Scared for my Pre-teen

Question of the week:

I am a 51 year old Black American female who is a single mother of a 12 year old boy. I come from a very impoverished family who was just surrounded by “low class “ values and people. I too have participated in many low class practices including two divorces and poor financial lifestyles. I am a Christian and I am a 4th Grade teacher with a college degree. I also am recently debt free (thanks to Dave Ramsey).

I also have managed to have a small amount of money saved (6 months of my salary). I have been learning so much about money and my view of it since I recently began listening to your podcast. How can I begin to pass some of these principles regarding finances, family etc. to my 12-year-old son if I have been a poor model in the past. My 12-year-old son is at risk for all the negative problems that the typical African American male falls prey to. I am not married and there is no male role model in the home. He has poor behavior, he lives in the presence and does not think of the future or consequences. Poor grades, Poor speech, poor work ethics… I am embarrassed that I am in this situation. This is my only child. What can I do to try and save my child from this???

I hope it is not too late! Please any advice will be greatly appreciated. Can you recommend any books or other resources. I need desperate help. I am trying to change my family tree.
I love all that you do.

God Bless,
~ Ursula

Dear Ursula,

Your desire to save your son from making some of the mistakes you made is shared by every good parent. Seeing how hard you are working to overcome past mistakes is a tremendous lesson for your son.

We encourage you to speak openly with him about what you have learned and are learning. We know you won’t fall into the trap of preaching pedantic lectures at him, but instead verbalizing how happy it makes you to not worry about debt collectors, to know that if something breaks you can afford a replacement because you have savings, and how grateful you are to be working and being productive rather than relying on charity from your fellow citizens. In terms of economic understanding, Dave Ramsey has resources for youth and Connor Boyack has wonderful books as well. Read these with your son or have him read them and then discuss them over dinner. At twelve, your son is old enough for you to share logical and intelligent conversations.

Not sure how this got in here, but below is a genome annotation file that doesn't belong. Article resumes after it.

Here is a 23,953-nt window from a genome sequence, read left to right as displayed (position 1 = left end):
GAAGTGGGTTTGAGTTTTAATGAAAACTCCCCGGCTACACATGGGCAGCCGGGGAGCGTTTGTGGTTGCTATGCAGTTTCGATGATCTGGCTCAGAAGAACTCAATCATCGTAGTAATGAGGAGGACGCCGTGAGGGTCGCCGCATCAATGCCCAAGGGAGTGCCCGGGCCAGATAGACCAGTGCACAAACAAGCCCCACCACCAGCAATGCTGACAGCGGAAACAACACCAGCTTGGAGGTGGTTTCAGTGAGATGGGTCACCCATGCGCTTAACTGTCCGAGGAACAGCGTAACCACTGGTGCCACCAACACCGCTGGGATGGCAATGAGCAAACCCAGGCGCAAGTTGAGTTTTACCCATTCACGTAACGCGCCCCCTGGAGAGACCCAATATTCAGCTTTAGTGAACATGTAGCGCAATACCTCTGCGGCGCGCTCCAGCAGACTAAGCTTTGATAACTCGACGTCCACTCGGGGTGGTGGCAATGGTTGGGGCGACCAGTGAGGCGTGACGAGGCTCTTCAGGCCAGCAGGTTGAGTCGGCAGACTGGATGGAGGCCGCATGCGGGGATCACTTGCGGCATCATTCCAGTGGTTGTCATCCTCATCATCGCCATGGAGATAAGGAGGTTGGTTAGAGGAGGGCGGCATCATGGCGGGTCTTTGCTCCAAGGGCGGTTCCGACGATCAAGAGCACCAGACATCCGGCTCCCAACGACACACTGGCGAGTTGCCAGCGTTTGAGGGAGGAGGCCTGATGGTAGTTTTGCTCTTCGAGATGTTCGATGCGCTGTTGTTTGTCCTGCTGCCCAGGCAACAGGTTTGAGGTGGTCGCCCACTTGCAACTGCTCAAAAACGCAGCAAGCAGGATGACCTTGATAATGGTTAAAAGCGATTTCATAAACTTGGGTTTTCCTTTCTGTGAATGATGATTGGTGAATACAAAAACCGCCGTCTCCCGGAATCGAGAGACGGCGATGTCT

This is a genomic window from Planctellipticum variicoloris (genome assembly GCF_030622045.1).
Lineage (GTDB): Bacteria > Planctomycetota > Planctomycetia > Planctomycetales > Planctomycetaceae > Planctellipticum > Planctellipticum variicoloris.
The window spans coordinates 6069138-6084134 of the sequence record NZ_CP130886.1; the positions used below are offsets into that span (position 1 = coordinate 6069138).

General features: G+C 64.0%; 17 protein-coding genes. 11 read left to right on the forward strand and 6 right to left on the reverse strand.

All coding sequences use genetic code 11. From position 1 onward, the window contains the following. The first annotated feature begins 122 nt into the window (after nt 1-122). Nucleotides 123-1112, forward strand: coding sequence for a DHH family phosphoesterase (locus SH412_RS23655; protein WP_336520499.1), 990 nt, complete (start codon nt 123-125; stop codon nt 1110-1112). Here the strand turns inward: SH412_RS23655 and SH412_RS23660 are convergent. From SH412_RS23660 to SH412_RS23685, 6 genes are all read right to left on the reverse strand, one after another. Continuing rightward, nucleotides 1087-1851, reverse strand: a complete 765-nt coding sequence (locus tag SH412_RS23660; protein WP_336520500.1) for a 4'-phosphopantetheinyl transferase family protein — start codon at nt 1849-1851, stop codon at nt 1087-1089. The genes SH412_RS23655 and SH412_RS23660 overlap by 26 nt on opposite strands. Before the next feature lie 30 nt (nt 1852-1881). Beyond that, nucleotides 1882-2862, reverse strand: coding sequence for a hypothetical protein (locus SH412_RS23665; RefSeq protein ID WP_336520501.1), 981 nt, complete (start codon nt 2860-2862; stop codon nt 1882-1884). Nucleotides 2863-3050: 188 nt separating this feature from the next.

Use the summer months when school is closed to your advantage. We hope that at twelve, your son still accepts your authority. Plan activities with him that, while being fun, also transmit the ideas you wish to teach him. While he may prefer being out all day with friends, it would be valuable for him to spend time with you. He should have a clear list of tasks to do that must be finished before playing and you should make every effort to turn cooking and cleaning together into an enjoyable rather than punitive experience or something that only you do. Maybe Monday mornings can be set aside for the two of you to visit local historic sites and another morning can include a shared volunteer opportunity. Pick a book to read aloud in the evening based on his interests and your goals. (One resource for book ideas as well as ideas for how best to read aloud is Insert yourself into his life rather than retreating away from it. Make your home one where his friends hang out and don’t hesitate to establish house rules as to language and behavior.

Living in the present is a perfectly normal state-of-being for a twelve-year-old. Make sure the vision you present to him is one of high expectations. Don’t allow him to think that failure is an option; explain how that can so easily become a self-fulfilling prophecy. It is certainly not too late for your son to grow into a fine man.

Admittedly, you are in a tougher situation because your son doesn’t have a responsible father living in the home. Sadly, too many of the male role models we see around us these days are negative ones. But there are plenty of good men and good families around that can serve as models and even resources. Seek out mentors for yourself also, in terms of mothers with experience communicating effectively with a teenage boy. Finding those alternate authority figures is your job. Keep searching until you find a church or youth group that has a proven record of properly mentoring young men. The right men in the black community will be better able to advise you than we are.

We aren’t trying to whitewash the challenges that face you. Your fears are grounded in reality. Pray, pray some more and then seize every bit of control that you possibly can. You have already gone outside your comfort zone and taken hold of the economic reins in your life. You are clearly a warrior. Keep on fighting. This story can have a very happy second chapter…

Rabbi Daniel and Susan Lapin

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11 thoughts on “Scared for my Pre-teen”